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Undergraduate Catalog 2015-2016

Aerospace Engineering (ENAE)

A. James Clark School of Engineering
3179 Glenn L. Martin Hall, 301-405-2376
Chair: N. Wereley (Minta Martin Professor of Aerospace Engineering)
Director: J. Barlow (Director of Glenn L. Martin Wind Tunnel), R. Sanner (Assoc Prof & Director of Undergraduate Studies), R. Sedwick (Assoc Prof & Director of Honors Program)
Professors: R. Celi, I. Chopra (Alfred Gessow Professor of Rotorcraft Engineering), A. Flatau (Professor, Associate Dean for Research), W. Fourney (Professor, Associate Dean of Engineering), J. Hubbard (Samuel P. Langley Distinguished Professor), S. Lee, M. Lewis, E. Oran (Glenn L. Martin Institute Professor), D. Pines (Dean, Clark School of Engineering))
Associate Professors: D. Akin, J. Baeder, C. Cadou, J. Humbert (Techno-Sciences Professor of Aerospace Engineering Innovation), P. Martin, D. Paley (Willis H. Young Jr. Professor of Aerospace Engineering Education), R. Sanner, R. Sedwick, A. Winkelmann, K. Yu
Assistant Professors: C. Hartzell, A. Jones, S. Laurence, H. Xu
Lecturers: B. Barbee, A. Becnel (Lecturer), C. Carignan, Y. Choi (Assoc Res Sci), L. Healy, D. Israel, K. Lewy, J. Mitchell, E. Morelli, V. Nagaraj (Sr Res Sci), D. Palumbo
Affiliate Professors: A. Trouve
Affiliate Associate Professors: M. Gollner, A. Marshall
Professors Emeriti: J. Anderson, E. Jones
Visiting Faculty: M. Bowden, F. Schmitz

The Major

Aerospace engineering concerns processes involved in design, manufacture and operation of aerospace vehicles within and beyond planetary atmospheres. Vehicles range from helicopters and other vertical takeoff aircraft at the low-speed end of the flight spectrum, to spacecraft traveling thousands of miles per hour during launch, orbit, trans-planetary flight or re-entry at the high-speed end. Between are general aviation and commercial transport aircraft flying at speeds well below and close to the speed of sound, and supersonic transports, fighters and missiles. Although each speed regime and each vehicle poses its special problems, all aerospace vehicles can be addressed by a common set of technical specialties or disciplines.

Sub-disciplines of Aerospace Engineering are: aerodynamics, flight dynamics, propulsion, structures, and "design". Aerodynamics addresses the flow of air and associated forces, moments, pressures, and temperature changes. Flight-dynamics addresses the motion of vehicles including trajectories, rotational dynamics, sensors, and control laws required for successful accomplishment of missions. Propulsion addresses the engines which have been devised to convert chemical (and occasionally other forms) energy into useful work to produce the thrust needed to propel aerospace vehicles. Structures addresses material properties, stresses, strains, deflection, and vibration along with manufacturing processes required to produce very light weight and rugged elements needed in aerospace vehicles. Aerospace "design" addresses the process of synthesizing vehicles and systems to meet defined missions and more general needs. This process draws on information from other sub-disciplines while embodying its own unique elements. The Aerospace Engineering program is designed to provide a firm foundation in various sub-disciplines.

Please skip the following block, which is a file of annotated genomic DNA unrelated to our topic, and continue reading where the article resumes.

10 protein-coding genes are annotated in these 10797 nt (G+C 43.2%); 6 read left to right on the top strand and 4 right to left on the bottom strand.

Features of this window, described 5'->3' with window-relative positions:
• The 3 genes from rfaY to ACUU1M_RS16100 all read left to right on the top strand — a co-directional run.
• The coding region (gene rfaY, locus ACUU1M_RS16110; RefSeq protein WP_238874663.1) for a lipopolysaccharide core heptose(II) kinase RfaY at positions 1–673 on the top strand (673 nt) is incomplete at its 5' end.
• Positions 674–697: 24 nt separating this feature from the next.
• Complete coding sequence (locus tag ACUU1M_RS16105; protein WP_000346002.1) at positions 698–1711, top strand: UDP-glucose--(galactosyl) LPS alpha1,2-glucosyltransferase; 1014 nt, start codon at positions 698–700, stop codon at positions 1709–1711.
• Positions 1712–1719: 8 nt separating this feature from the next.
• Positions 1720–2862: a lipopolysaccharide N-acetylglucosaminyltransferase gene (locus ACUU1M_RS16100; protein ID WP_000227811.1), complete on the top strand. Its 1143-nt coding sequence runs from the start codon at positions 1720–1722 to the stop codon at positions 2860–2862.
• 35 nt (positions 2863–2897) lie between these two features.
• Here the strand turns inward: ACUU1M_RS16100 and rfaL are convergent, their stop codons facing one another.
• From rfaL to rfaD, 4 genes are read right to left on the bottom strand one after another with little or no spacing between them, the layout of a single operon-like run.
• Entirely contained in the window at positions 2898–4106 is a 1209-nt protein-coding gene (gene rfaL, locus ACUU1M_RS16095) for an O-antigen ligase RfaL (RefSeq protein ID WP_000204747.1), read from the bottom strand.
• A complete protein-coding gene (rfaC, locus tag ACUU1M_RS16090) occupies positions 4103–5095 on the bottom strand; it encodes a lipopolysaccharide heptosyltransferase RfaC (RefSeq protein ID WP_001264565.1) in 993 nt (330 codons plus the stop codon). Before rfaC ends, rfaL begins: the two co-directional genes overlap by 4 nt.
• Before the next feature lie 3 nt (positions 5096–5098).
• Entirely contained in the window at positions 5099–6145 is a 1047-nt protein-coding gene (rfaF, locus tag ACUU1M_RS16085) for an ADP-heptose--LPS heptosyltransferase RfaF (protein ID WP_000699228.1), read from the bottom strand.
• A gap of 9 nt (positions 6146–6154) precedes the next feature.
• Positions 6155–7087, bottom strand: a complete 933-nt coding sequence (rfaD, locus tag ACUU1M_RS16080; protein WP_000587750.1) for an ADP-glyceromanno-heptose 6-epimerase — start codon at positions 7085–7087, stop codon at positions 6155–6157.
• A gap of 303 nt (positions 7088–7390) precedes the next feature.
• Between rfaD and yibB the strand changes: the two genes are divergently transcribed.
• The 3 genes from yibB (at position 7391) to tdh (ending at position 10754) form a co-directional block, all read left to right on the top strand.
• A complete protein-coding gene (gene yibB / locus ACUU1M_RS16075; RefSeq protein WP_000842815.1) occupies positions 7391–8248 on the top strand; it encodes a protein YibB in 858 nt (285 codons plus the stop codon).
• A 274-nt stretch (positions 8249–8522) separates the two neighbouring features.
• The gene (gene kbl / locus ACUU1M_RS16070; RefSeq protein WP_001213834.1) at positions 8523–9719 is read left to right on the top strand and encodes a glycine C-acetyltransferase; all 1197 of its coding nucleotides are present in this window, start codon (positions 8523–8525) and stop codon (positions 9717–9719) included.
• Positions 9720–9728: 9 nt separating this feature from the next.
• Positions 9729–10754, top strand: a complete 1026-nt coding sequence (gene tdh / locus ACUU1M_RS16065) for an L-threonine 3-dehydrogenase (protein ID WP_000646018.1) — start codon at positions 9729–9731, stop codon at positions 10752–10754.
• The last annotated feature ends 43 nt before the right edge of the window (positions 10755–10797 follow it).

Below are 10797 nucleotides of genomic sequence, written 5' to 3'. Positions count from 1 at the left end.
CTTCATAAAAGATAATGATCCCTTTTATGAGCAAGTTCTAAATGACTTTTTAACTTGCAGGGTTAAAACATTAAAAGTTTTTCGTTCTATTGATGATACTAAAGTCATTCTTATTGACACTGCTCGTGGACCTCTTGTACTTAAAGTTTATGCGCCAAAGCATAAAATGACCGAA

Courses offered by this department may be found under the acronym: ENAE

The Bachelor of Science in Aerospace Engineering is accredited by the Engineering Accreditation Commission of ABET, www.abet.org , 111 Market Place, Suite 1050, Baltimore, MD 21202-4012, telephone: (410) 347-7700.

Program Objectives

(1) Our graduates will be successful in their professional careers, including industry, government service, and academia, in the State of Maryland and beyond.

(2) Our graduates will contribute to the creation of useful new products, or the generation of original research, by analyzing and implementing solutions to relevant problems in the component disciplines of Aerospace Engineering.

(3) Our graduates will contribute effectively when part of an integrated team, clearly communicating with team members, supervisors, and clients.

(4) Our graduates will understand the societal context in which their profession is practiced, and will successfully adapt to future developments in both technology and the employment market.

Program Learning Outcomes

As a result of completing our undergraduate program, our students should have developed the following skills:

1) Ability to apply knowledge of mathematics
2) Ability to apply knowledge of basic science (chemistry, physics)
3) Ability to apply knowledge of engineering principles
4) Ability to use computers to solve engineering problems
5) Ability to identify, formulate, and solve engineering problems
6) Ability to design and conduct experiments
7) Ability to analyze and interpret data